In 1895, the Free Church General Assembly resolved by a majority to approach the United Presbyterian Church with a view to Union, and that Church lost no time in agreeing to unite. In 1897 a Union Committee was constituted which later laid a plan of Union before the General Assembly. From the outset of these negotiations, Mr Cameron had sensed a tendency to compromise on issues that were vital to the maintenance of the Reformed witness of the Free Church of Scotland as formulated by the Disruption Fathers. When, therefore, in 1897, he received a circular from a group of Free Church Constitutionalists, inquiring as to his willingness to join with them in action that would ensure the preserving inviolate of the Church's testimony, his reply was characteristically prompt and definite. Addressed to the Rev. C. A. Bannatyne, Secretary to the Defence Committee, it was as follows:

F.C. Manse
Back
Stornoway.

18th May 1897.

My Dear Sir,

I thank God with all my heart for the receipt of your statement anent the proposed union: and for the fact that there are even four faithful ministers in the south of Scotland prepared at all hazards to stand by the banner given by God to the Free Church of 1843 to be displayed because of the truth.

Dr Rainy's ominous statement on the subject of Union in last Assembly filled my mind with no small amount of anxiety and alarm which had been increasing and intensifying every day ever since as I was neither seeing nor hearing of any movement on the part of Constitutionalists in defence of the distinctive principles and testimony of our Church for which they contended so faithfully in 1873 and since. I was quite prepared to have nothing to do with a union effected at the expense and sacrifice of those principles and in the basis of which the Declaratory Act of 1893 was meant to play an essential part. I made up my mind for this even if no one else did the same. I have been of late so deeply grieved to hear it rumoured every where here that Revs. McAskill of Dingwall and McKenzie of Inverness were prepared to abandon their former principles and professions in favour of the proposed Union. And you cannot realize my joy this morning on the arrival of your communication coming as it did immediately on the back of such rumours.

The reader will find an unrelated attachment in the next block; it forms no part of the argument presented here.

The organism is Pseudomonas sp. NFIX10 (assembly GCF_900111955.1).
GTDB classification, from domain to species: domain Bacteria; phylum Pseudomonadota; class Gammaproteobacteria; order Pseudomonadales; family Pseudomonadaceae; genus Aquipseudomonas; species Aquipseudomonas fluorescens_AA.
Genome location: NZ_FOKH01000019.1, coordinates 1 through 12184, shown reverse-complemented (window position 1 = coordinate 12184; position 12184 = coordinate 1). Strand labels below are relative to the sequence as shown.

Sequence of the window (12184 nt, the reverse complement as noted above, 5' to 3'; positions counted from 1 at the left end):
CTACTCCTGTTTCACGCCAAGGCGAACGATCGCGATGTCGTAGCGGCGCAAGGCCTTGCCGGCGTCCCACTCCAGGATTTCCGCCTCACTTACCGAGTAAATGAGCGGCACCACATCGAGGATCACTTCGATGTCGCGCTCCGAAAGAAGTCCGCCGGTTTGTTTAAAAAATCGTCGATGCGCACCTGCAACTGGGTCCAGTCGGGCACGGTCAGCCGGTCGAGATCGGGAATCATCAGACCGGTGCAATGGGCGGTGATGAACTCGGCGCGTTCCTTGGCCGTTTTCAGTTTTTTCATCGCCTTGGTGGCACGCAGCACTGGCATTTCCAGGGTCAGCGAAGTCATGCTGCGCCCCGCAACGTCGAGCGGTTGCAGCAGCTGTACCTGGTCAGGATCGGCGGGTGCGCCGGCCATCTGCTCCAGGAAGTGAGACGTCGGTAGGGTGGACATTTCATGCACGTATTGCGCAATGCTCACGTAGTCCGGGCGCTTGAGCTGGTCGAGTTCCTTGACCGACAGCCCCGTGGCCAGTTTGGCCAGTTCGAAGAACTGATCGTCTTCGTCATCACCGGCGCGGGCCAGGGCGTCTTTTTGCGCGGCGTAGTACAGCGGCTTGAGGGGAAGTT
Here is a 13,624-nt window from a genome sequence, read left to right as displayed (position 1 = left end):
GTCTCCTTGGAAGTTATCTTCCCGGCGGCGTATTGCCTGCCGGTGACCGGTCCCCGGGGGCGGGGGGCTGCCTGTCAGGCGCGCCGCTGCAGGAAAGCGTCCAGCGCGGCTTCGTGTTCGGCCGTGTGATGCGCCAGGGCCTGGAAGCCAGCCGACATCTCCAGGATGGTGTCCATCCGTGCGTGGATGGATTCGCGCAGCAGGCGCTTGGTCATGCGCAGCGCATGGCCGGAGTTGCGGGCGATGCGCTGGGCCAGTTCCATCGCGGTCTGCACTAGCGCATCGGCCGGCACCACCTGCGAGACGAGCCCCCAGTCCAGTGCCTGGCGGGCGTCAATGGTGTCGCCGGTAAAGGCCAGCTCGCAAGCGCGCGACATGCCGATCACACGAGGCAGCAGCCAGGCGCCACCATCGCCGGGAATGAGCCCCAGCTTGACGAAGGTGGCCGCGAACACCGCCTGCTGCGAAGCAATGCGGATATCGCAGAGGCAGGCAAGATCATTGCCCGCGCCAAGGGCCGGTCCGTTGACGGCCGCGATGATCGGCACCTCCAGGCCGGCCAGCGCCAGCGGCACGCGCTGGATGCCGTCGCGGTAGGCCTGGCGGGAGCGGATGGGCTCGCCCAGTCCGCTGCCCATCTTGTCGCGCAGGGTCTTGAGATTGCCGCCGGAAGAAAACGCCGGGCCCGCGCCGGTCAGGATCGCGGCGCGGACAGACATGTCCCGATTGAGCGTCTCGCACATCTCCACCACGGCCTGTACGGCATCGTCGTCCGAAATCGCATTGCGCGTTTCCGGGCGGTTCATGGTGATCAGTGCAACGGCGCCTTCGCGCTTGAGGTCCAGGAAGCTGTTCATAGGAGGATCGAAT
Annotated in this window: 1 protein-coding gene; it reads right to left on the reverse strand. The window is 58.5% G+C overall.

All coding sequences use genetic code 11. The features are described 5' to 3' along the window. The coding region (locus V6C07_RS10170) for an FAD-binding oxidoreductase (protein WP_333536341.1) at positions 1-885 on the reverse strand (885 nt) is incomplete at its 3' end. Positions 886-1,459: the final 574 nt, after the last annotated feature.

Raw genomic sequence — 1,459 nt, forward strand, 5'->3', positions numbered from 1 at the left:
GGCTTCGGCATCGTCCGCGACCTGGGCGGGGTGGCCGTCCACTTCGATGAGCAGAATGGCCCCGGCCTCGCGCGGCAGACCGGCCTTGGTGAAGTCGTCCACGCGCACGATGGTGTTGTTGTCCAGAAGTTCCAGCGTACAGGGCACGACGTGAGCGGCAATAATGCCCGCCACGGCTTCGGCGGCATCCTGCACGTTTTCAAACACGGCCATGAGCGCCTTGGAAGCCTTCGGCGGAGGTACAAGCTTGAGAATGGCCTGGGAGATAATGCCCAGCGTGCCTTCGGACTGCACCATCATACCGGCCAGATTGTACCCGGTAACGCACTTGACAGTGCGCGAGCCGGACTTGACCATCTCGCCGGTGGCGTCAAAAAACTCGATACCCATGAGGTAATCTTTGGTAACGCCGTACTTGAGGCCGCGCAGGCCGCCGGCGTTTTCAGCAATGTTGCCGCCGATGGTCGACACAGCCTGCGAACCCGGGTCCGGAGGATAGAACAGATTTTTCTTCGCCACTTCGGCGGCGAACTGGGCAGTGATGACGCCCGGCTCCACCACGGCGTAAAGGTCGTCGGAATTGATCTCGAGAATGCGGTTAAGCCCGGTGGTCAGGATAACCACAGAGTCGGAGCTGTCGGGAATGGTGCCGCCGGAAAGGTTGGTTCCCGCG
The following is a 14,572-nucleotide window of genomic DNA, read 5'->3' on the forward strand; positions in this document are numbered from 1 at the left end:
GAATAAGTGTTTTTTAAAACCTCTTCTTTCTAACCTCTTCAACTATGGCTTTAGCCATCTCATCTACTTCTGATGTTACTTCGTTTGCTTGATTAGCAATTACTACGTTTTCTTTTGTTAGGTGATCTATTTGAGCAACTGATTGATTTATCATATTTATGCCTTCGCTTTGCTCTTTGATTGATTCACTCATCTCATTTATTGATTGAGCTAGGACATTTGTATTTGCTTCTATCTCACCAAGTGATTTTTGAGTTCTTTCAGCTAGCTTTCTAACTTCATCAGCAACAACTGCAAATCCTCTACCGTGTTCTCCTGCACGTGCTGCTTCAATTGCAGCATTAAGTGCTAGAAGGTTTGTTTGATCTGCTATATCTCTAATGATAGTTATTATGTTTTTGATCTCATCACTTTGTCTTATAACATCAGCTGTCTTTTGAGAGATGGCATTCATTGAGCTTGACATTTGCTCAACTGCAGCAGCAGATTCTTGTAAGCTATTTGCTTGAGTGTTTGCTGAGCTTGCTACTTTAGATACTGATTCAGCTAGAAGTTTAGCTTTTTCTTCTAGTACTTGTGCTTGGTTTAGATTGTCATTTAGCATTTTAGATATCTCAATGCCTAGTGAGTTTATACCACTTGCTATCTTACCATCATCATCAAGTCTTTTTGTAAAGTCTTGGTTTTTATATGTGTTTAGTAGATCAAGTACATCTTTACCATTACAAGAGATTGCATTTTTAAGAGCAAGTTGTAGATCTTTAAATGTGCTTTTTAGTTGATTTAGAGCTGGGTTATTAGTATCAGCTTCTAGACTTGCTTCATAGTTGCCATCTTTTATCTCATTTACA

It is significant that the names of McAskill and McKenzie are not to the statement you favoured me with. The Lord bless you all who have been concerned in issuing it at such a time. I hope it may be the means of causing many to rally around the old time-honoured principles of the Reformation Churches and to arrest the unfortunate movement already originated towards Union. The Lord grant that the time to favour Zion may soon arrive.

With my heartiest wishes and prayers for the success of the movement with which your name is so honourably identified.

I am,

Sincerely yours,
Hector Cameron.

In June 1895 Rev. Peter MacDonald was translated from Free St Columba's, Edinburgh, to Stornoway Gaelic Free, and when Rev. D. J. Martin was translated from Stornoway English to Oban in March 1897, Mr MacDonald was appointed clerk to the Presbytery in his place. Mr MacDonald had an older brother, Alexander, who was minister at Ardclach, and who was a frequent visitor to Lewis. Both were natives of Stornoway, and on perusal of the Presbytery Records one cannot help but notice the influence of the new clerk over the other members of the Presbytery.

In December 1898 the Presbytery agreed to consider the Report anent Union between the Free Church and the United Presbyterian Church, transmitted by the last General Assembly to Presbyteries, at their next ordinary meeting on the 11th of January 1899.

Mr Cameron gave notice of motion that when the Report would be considered he would move that the presbytery would disapprove of the same.

A full report of this meeting was published in the Highland News of 14th January 1899, and is worthy of inclusion here to give us a full picture of the situation at the time in the Island of Lewis. The Report is as follows:

"A meeting of the Free Presbytery of Lewis was held within the Free Gaelic Church, Stornoway, on Wednesday, 11th January 1899. It being known that the Presbytery were to have the question of the proposed basis of Union with the United Presbyterian Church before them, there was a large and representative gathering of the general public from all parts of the island throughout the whole of the four and a half hours of the Sederunt.